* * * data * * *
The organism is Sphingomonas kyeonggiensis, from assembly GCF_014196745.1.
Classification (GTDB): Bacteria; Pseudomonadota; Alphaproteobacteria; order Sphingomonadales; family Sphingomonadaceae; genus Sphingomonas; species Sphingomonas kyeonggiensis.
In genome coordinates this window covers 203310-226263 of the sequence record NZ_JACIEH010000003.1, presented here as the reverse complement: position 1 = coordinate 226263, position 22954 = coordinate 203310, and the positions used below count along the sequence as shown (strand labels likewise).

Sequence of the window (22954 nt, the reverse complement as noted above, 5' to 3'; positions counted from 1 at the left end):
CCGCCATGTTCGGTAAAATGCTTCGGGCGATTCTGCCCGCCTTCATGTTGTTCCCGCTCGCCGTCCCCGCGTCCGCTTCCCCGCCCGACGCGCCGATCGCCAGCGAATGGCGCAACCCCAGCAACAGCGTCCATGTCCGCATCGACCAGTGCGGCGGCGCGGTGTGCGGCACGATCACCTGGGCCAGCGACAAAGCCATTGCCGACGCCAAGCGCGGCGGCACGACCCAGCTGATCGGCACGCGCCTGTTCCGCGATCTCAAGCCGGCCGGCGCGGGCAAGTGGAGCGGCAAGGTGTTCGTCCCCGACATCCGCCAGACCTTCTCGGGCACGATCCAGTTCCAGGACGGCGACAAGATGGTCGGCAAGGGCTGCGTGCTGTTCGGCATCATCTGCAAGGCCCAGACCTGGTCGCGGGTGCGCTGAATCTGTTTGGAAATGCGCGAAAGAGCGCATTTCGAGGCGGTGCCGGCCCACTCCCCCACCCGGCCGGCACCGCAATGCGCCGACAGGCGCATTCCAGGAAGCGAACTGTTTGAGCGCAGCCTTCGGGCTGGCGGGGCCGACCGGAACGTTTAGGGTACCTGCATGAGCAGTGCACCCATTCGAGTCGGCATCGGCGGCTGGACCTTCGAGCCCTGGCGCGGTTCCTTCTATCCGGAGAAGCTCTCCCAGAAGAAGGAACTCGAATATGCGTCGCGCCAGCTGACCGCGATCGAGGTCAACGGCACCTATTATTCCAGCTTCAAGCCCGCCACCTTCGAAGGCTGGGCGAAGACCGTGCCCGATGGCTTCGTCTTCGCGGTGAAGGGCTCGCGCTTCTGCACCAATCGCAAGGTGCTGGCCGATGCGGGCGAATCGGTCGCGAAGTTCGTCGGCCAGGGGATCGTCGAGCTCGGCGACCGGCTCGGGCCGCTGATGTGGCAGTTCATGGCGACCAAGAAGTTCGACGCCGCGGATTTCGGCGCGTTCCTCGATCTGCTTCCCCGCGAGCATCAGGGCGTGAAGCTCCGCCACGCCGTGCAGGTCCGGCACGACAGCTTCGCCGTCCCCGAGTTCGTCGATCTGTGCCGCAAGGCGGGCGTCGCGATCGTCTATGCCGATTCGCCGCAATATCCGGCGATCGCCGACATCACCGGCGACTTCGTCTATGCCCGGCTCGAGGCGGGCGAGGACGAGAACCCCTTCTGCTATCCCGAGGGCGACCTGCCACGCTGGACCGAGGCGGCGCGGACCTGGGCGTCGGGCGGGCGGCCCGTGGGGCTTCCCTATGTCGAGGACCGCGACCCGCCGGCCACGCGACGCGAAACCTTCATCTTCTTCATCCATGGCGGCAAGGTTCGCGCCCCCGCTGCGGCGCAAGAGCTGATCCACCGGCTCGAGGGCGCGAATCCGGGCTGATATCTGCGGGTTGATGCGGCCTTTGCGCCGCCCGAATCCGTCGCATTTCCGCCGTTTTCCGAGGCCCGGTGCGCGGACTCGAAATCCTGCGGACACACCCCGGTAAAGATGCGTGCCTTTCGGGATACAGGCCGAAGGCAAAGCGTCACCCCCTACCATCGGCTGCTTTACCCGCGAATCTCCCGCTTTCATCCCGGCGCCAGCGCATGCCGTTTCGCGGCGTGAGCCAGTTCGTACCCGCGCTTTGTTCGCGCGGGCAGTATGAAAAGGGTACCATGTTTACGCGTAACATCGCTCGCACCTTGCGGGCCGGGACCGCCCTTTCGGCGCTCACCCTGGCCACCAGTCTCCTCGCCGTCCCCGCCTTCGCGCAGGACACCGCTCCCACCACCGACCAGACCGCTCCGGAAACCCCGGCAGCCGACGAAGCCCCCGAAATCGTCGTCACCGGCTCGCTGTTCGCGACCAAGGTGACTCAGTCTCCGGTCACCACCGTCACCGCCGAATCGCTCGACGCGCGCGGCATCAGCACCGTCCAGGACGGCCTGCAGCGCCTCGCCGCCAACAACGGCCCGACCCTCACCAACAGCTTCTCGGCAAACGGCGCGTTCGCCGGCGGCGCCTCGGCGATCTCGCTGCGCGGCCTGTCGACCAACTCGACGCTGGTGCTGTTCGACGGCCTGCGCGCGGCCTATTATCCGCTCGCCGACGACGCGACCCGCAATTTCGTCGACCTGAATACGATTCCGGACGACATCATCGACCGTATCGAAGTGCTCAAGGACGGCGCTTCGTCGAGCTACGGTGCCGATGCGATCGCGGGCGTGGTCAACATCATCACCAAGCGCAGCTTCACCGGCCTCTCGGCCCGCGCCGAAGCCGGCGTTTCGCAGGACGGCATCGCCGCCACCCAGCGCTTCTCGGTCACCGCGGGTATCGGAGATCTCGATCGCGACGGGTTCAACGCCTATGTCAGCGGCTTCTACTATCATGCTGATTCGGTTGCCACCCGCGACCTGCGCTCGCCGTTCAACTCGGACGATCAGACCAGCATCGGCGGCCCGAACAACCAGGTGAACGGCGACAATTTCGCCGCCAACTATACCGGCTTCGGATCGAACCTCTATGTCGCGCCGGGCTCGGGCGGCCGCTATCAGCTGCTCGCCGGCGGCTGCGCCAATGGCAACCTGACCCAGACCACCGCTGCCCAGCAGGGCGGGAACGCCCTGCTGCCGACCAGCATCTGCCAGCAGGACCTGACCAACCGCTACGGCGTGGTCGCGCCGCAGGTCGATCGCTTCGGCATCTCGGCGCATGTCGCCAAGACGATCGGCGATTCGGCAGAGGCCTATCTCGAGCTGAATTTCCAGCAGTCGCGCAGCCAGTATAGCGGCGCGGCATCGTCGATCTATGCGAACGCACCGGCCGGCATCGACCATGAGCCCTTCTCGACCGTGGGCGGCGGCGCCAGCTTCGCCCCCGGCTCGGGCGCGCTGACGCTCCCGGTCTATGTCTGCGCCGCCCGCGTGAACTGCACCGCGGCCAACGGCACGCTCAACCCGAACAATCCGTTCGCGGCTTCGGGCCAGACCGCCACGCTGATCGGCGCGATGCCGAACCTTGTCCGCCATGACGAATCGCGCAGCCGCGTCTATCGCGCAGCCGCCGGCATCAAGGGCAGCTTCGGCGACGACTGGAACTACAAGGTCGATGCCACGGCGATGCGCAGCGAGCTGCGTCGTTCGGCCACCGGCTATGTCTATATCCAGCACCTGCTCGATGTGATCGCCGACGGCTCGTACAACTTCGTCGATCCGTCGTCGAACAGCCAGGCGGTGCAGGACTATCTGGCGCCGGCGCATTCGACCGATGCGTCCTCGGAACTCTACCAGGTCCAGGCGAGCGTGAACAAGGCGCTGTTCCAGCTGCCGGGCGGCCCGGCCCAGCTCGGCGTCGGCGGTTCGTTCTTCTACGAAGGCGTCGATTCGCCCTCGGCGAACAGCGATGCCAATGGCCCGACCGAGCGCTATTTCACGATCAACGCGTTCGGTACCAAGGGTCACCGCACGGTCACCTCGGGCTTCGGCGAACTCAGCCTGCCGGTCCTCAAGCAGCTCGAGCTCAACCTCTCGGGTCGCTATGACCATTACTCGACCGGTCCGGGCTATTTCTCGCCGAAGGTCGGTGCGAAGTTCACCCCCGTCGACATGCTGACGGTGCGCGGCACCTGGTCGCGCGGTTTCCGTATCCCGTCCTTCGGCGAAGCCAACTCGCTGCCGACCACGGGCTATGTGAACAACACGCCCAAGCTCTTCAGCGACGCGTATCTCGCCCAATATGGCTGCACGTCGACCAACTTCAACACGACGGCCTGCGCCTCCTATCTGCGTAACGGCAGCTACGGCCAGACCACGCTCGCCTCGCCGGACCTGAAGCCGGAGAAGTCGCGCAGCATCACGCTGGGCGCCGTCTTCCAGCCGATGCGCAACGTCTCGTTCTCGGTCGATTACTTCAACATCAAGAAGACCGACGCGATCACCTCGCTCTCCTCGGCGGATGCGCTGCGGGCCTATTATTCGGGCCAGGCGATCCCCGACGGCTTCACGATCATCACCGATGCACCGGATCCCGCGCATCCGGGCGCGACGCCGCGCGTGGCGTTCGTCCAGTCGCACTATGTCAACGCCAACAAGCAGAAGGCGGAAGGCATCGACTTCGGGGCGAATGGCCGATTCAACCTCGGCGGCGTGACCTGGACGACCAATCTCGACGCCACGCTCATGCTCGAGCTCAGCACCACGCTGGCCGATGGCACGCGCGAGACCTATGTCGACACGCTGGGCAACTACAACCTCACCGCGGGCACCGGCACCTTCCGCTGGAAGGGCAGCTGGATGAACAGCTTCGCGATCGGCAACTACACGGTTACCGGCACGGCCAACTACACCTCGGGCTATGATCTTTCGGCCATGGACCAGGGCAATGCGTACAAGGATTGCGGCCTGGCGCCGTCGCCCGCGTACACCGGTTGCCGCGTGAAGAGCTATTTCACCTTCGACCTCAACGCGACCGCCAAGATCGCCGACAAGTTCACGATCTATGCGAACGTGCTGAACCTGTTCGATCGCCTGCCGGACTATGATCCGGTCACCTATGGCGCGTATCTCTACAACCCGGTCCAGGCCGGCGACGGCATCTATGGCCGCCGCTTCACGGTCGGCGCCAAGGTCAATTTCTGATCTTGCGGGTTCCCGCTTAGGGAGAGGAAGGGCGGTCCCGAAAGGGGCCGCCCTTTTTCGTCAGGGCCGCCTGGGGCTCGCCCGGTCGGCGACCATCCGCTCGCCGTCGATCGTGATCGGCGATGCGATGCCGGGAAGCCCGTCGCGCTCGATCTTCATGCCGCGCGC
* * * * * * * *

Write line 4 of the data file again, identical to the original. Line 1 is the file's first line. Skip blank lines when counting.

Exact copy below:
Sequence of the window (22954 nt, the reverse complement as noted above, 5' to 3'; positions counted from 1 at the left end):